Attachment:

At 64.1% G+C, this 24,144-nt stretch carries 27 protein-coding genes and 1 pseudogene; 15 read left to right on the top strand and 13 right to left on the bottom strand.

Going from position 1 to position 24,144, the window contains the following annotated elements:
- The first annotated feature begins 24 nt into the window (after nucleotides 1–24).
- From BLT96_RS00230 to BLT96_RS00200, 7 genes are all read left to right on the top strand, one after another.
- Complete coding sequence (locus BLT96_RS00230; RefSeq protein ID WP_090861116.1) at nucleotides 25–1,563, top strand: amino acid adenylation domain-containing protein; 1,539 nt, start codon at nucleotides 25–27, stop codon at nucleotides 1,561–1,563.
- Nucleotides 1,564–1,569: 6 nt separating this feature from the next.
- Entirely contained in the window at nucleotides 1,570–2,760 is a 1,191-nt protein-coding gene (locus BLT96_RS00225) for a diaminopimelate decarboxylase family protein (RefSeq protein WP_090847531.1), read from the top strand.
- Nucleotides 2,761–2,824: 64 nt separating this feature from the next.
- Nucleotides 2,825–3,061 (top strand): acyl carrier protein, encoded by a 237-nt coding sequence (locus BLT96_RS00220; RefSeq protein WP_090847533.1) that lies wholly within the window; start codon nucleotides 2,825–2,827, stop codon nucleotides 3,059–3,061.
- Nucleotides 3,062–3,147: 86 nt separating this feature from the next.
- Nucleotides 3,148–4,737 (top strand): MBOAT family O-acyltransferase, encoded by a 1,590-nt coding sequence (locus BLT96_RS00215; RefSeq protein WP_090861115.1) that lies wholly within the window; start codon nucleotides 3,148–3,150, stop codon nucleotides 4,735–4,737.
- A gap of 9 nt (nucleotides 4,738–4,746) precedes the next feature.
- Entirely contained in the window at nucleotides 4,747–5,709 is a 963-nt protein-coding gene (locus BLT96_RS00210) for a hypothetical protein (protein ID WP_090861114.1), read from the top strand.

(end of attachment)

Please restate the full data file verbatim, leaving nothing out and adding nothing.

At 64.1% G+C, this 24,144-nt stretch carries 27 protein-coding genes and 1 pseudogene; 15 read left to right on the top strand and 13 right to left on the bottom strand.

Going from position 1 to position 24,144, the window contains the following annotated elements:
- The first annotated feature begins 24 nt into the window (after nucleotides 1–24).
- From BLT96_RS00230 to BLT96_RS00200, 7 genes are all read left to right on the top strand, one after another.
- Complete coding sequence (locus BLT96_RS00230; RefSeq protein ID WP_090861116.1) at nucleotides 25–1,563, top strand: amino acid adenylation domain-containing protein; 1,539 nt, start codon at nucleotides 25–27, stop codon at nucleotides 1,561–1,563.
- Nucleotides 1,564–1,569: 6 nt separating this feature from the next.
- Entirely contained in the window at nucleotides 1,570–2,760 is a 1,191-nt protein-coding gene (locus BLT96_RS00225) for a diaminopimelate decarboxylase family protein (RefSeq protein WP_090847531.1), read from the top strand.
- Nucleotides 2,761–2,824: 64 nt separating this feature from the next.
- Nucleotides 2,825–3,061 (top strand): acyl carrier protein, encoded by a 237-nt coding sequence (locus BLT96_RS00220; RefSeq protein WP_090847533.1) that lies wholly within the window; start codon nucleotides 2,825–2,827, stop codon nucleotides 3,059–3,061.
- Nucleotides 3,062–3,147: 86 nt separating this feature from the next.
- Nucleotides 3,148–4,737 (top strand): MBOAT family O-acyltransferase, encoded by a 1,590-nt coding sequence (locus BLT96_RS00215; RefSeq protein WP_090861115.1) that lies wholly within the window; start codon nucleotides 3,148–3,150, stop codon nucleotides 4,735–4,737.
- A gap of 9 nt (nucleotides 4,738–4,746) precedes the next feature.
- Entirely contained in the window at nucleotides 4,747–5,709 is a 963-nt protein-coding gene (locus BLT96_RS00210) for a hypothetical protein (protein ID WP_090861114.1), read from the top strand.